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    ABSTRACT: Arabic language is distinguished by its morphological richness, which forces the workers in the field of Arabic language Processing (i.e., information retrieval, document's classification, text summarizing) to deal with many words that seem to be different but in reality they came from an identical root word. One of the methods to overcome this problem is to return the words to their roots. This research aims to provide a new algorithm, that returns roots of Arabic words using n-gram technique without using morphological rules in order to avoid the complexity arising from the morphological richness of the language in one hand and the multiplicity of morphological rules in other hand. The proposed algorithm uses a list that contains over 4,500 identical roots words.
    Full-text · Article · Jan 2014
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    • "Most studies conclude that stemming of English text is beneficial, but this issue is controversial in studies related to Arabic stemming. Therefore a number of studies such as [4] [5] concludes and asserts the effectiveness of stemming, while other studies conclude it is harmful and it degrades the performance of the system using it. Also there are studies which conclude that light stemming is better than heavy stemming, and there are others which conclude it is better to use heavy stemming relative to light stemming. "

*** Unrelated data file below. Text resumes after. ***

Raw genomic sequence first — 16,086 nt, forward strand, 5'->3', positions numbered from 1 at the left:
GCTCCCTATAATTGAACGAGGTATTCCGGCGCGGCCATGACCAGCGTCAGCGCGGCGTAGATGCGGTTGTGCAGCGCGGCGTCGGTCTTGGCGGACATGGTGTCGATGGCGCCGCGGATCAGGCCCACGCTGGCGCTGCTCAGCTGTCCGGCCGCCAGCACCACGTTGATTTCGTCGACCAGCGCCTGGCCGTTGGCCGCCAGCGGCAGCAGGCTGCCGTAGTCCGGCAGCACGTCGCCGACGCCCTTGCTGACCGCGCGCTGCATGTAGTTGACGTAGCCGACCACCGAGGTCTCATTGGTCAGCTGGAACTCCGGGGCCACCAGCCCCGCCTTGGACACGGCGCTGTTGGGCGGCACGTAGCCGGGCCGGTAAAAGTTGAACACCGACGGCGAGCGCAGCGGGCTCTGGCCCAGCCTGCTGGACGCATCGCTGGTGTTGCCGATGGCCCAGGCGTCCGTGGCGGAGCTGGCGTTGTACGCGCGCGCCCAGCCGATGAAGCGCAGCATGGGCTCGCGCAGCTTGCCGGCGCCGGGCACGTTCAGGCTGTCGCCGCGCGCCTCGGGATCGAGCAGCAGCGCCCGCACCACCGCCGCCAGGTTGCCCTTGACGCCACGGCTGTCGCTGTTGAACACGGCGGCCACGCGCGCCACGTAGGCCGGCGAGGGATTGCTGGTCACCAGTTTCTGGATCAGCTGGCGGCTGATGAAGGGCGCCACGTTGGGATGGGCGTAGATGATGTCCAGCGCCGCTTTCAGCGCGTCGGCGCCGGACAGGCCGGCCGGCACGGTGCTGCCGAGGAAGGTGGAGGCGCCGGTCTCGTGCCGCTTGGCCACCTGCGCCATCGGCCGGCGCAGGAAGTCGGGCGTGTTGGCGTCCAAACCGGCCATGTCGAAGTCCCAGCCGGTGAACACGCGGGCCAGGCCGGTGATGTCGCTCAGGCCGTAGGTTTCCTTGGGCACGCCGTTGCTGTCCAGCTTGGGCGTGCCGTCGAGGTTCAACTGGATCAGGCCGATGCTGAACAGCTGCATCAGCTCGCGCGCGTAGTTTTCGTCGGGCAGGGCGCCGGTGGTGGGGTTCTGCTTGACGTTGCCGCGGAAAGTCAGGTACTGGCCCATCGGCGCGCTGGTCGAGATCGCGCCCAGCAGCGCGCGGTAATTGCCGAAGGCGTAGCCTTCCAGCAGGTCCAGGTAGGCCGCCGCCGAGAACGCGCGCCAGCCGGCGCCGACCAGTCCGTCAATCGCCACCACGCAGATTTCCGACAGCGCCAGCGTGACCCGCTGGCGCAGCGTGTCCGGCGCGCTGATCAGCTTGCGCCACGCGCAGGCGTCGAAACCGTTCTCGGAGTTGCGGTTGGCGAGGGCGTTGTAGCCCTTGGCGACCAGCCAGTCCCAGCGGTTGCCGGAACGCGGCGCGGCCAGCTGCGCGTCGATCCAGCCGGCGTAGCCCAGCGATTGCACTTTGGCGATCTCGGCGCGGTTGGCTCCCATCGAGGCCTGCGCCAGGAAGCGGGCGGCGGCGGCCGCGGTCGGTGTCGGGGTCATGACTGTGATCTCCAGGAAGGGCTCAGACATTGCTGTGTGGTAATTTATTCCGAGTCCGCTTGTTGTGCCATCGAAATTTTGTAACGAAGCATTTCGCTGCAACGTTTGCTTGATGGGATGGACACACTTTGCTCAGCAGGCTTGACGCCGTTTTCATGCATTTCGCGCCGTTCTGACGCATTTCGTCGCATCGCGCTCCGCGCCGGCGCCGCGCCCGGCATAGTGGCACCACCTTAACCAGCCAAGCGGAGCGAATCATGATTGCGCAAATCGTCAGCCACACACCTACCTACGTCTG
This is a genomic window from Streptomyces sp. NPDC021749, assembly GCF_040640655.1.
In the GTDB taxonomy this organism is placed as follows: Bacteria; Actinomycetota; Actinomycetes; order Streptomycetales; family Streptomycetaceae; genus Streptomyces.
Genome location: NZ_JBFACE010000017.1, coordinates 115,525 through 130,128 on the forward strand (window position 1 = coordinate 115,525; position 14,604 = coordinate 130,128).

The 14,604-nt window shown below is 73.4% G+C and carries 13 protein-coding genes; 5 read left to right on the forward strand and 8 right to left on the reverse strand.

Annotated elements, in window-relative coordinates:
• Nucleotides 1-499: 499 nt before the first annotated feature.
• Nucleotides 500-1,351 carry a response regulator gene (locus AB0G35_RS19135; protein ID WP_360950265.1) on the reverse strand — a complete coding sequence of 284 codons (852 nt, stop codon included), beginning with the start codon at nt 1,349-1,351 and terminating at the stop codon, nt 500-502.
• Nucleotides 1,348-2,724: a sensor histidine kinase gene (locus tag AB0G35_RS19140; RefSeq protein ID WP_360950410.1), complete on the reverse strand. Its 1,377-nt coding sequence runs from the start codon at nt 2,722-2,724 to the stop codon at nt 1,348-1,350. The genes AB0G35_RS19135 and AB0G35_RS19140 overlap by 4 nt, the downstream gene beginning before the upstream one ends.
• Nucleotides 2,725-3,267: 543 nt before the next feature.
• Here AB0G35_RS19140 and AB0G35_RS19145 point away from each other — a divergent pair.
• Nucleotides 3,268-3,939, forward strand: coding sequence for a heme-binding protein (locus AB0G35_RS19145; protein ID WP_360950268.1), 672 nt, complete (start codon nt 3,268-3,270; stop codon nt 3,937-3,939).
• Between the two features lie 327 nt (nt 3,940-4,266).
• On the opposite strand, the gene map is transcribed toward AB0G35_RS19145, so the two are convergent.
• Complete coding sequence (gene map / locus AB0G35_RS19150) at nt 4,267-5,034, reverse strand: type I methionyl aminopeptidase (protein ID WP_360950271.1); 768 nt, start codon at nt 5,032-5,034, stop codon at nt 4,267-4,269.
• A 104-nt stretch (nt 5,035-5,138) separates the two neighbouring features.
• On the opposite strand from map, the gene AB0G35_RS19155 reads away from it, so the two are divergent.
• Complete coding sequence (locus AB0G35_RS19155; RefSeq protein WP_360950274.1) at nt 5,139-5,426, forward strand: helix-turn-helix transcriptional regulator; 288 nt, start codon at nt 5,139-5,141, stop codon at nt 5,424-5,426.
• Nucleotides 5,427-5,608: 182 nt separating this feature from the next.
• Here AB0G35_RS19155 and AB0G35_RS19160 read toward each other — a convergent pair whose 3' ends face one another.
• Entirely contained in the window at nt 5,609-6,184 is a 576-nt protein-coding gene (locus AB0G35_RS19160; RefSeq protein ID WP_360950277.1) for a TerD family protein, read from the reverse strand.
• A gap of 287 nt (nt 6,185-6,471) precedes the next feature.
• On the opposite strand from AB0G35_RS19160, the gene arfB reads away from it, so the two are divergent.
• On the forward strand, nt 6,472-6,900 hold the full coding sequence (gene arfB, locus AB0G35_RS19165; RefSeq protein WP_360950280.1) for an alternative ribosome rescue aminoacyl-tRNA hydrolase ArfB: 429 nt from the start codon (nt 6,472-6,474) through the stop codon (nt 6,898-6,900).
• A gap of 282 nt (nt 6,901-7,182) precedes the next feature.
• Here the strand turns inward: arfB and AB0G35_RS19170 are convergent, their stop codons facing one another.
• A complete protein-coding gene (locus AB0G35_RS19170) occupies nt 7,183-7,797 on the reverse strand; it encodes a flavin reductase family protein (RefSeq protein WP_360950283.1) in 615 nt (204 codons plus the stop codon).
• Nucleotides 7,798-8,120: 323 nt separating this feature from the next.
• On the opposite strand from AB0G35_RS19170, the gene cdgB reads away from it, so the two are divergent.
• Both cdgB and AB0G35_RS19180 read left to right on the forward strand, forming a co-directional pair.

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    ABSTRACT: Arabic language is a Semitic language used by 5% of people around the world, and it is one of the UN official languages. Natural languages like Arabic and English usually use words which are derived from the same root. Therefore researchers in text mining, information retrieval (IR), indexing, machine translation, and natural language processing (NLP) found it is beneficial to extract stem/base/root from different derived words, since it is normal to find a bunch of words derived from a common root/stem. Usually words derived from the same stem/root beside their origin are referring to the same concept. Arabic Stemming is not an easy task, since Arabic language uses many inflectional forms. Researchers are divided on the idea that is beneficial to use stemming in fields like IR, NLP...etc, since in Arabic the morphological variants of a certain word are not always semantically related. This study exhibits the design and implementation of a new Arabic light/heavy stemmer called Arabic Rule-Based Light Stemmer (ARBLS), which is not based on Arabic root patterns. Instead, it depends on mathematical rules and some relations between letters. A series of tests are conducted on ARBLS to compare the effectiveness of this new Arabic stemmer with the effectiveness of another well known Arabic stemmer. Test shows clearly ARBLS is more effective than the other tested Arabic stemmer.
    Full-text · Conference Paper · Apr 2013